Frank Morris | KCUR

Frank Morris

National Correspondent and Senior Editor

Frank Morris has supervised the reporters in KCUR's newsroom since 1999. In addition to his managerial duties, Morris files regularly with National Public Radio. He’s covered everything from tornadoes to tax law for the network, in stories spanning eight states. His work has won dozens of awards, including four national Public Radio News Directors awards (PRNDIs) and several regional Edward R. Murrow awards. In 2012 he was honored to be named "Journalist of the Year" by the Heart of America Press Club.

Morris grew up in rural Kansas listening to KHCC, spun records at KJHK throughout college at the University of Kansas, and cut his teeth in journalism as an intern for Kansas Public Radio, in the Kansas statehouse.

Ways to Connect

Frank Morris / KCUR

Increasingly Americans see fast internet as being more like a functioning sewer line, than a luxury. And to that end, a number of cities are trying to get into the internet provider business. But laws in 19 states hamper those efforts. President Obama wants to lift those restrictions.  Supporters of what’s known as municipal broadband can’t wait.

Americans increasingly see decently fast Internet as more like a functioning sewer line than a luxury.

And a number of cities are trying to get into the Internet provider business, but laws in 19 states hamper those efforts. President Obama announced this week that he wants to lift those restrictions, and supporters of what is known as municipal broadband can't wait.

The Associated Press reports that a federal grand jury is investigating loans to Kansas Gov. Sam Brownback’s re-election campaign.  

The loans in question were most likely from Kansas Lt. Gov. Jeff Colyer. Colyer loaned the Brownback  campaign half a million dollars three separate times, always just before a campaign finance report was due.  On at least two occasions the campaign paid the money back days later.  

President Obama’s move to normalize diplomatic relations with Cuba has drawn mixed reactions for Republicans in congress, but Kansas Sen. Jerry Moran sees a big opportunity for farmers.

Cuba imports a lot of wheat, but none of comes from the United States. Food’s not part of the trade embargo, but U.S. payment restrictions make Cuban exports impractical.

That’s costly to farmers. A Texas A&M study figures that free trade and travel with Cuba would boost the U.S. economy by more than a billion dollars, and create thousands of jobs.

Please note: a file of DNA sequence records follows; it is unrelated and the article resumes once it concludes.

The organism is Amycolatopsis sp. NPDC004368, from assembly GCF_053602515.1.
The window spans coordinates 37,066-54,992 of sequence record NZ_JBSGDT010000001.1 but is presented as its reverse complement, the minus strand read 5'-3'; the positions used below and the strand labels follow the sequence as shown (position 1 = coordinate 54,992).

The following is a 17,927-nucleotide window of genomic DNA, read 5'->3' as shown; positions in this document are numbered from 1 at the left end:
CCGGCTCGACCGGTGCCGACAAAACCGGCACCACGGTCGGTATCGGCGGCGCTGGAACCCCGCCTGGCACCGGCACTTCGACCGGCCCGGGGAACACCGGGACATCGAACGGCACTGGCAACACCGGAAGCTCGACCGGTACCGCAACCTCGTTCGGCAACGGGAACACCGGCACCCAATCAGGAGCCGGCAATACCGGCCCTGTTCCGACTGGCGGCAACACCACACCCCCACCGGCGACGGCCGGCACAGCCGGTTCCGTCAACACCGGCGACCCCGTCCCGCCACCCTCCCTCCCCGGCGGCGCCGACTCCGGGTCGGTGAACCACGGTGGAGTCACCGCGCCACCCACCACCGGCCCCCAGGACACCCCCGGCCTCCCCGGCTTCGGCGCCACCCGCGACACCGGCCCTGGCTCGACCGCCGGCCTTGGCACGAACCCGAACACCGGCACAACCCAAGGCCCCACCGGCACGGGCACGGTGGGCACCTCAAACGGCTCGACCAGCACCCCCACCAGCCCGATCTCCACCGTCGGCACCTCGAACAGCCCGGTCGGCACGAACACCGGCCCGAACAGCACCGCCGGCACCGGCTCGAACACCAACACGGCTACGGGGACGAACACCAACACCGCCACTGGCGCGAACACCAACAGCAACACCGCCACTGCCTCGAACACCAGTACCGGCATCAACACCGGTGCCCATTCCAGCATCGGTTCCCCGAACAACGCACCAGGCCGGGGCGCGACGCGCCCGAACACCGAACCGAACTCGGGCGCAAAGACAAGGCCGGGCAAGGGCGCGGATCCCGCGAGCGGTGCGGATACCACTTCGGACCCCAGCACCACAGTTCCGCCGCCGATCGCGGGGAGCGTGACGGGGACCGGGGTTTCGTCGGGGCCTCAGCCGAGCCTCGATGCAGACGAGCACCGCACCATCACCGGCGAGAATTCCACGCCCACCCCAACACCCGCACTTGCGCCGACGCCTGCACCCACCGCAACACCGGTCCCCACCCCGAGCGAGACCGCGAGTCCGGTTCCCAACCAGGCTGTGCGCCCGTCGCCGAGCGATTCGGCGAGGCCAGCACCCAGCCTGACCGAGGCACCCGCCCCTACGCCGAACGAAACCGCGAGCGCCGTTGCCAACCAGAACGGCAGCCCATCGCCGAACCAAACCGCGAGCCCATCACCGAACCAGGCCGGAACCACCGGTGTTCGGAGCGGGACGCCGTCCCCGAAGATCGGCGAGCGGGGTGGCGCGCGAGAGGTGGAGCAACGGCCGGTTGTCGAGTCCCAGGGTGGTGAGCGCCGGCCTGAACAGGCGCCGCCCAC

Frank Morris / KCUR

Charles and David Koch are well known for funding political campaigns, but the Kochs also donate tens of millions of dollars to colleges and universities.

Nothing unusual about wealthy people giving to higher education, but some professors warn that Koch funding can come with conditions that threaten academic freedom, and that has sparked a debate about the influence of big donors in an age of diminishing public university funding.

Nine-by-nine

Frank Morris / KCUR

The FBI is investigating the death of a 15-year-old Muslim boy who was run down with a SUV outside the Somali center in Kansas City, Mo., Thursday night.

He later died of his injuries.

The center doubles as a mosque where the teen’s father is a teacher.

The FBI is looking into the death as a possible hate crime, but the suspect was well known to the those Kansas City’s Somali community. Ahmed H. Aden, 34, of Kansas City was charged with the crime Friday. Prosecutors are requesting a $250,000 bail.

Frank Morris / KCUR

Wichita, Kan., calls itself the "Air Capital of the World."

But sales of the business jets made there took a nosedive during the recession and have struggled since.

A couple of fresh business ideas are trying to help. One centers on getting more people to travel in small planes. The other is repurposing business jet technology to build a jet fighter for the developing world. 

Hard times in Wichita

Wichita’s been through some tough years recentl. And so has Kevin Bell.

Courtesy of the Hyman Brand Hebrew Academy

Updated, 6:30 p.m. Tuesday:

Two of the four rabbis killed in a terror attack at a Jerusalem synagogue Tuesday had deep ties to the Kansas City Jewish community. 

Rabbi Kalman Levine was part of Hyman Brand Hebrew Academy’s first graduating class in 1976. And Rabbi Mosheh Twersky’s nephew teaches at the Jewish school in Overland Park, Kan. 

The two men died Tuesday in Jerusalem. 

A couple of weeks before the election, the Kansas Department for Children and Families issued a press release that poverty in the state fell almost two and a half percent under Gov. Sam Brownback.

Brownback wasted no time incorporating those figures into the narrative of his success as governor.

“And just yesterday, poverty rates going down in the state of Kansas, according to the U.S. Census Bureau,” said Brownback at the gubernatorial debate in Wichita. “We are moving in the right direction and getting things done."

But the poverty rate information was wrong.

Frank Morris / KCUR

Tomas Young, an Iraq War veteran from Kansas City, Mo., who became a symbol of the anti-war movement, died peacefully in his sleep early Monday morning. He was 34.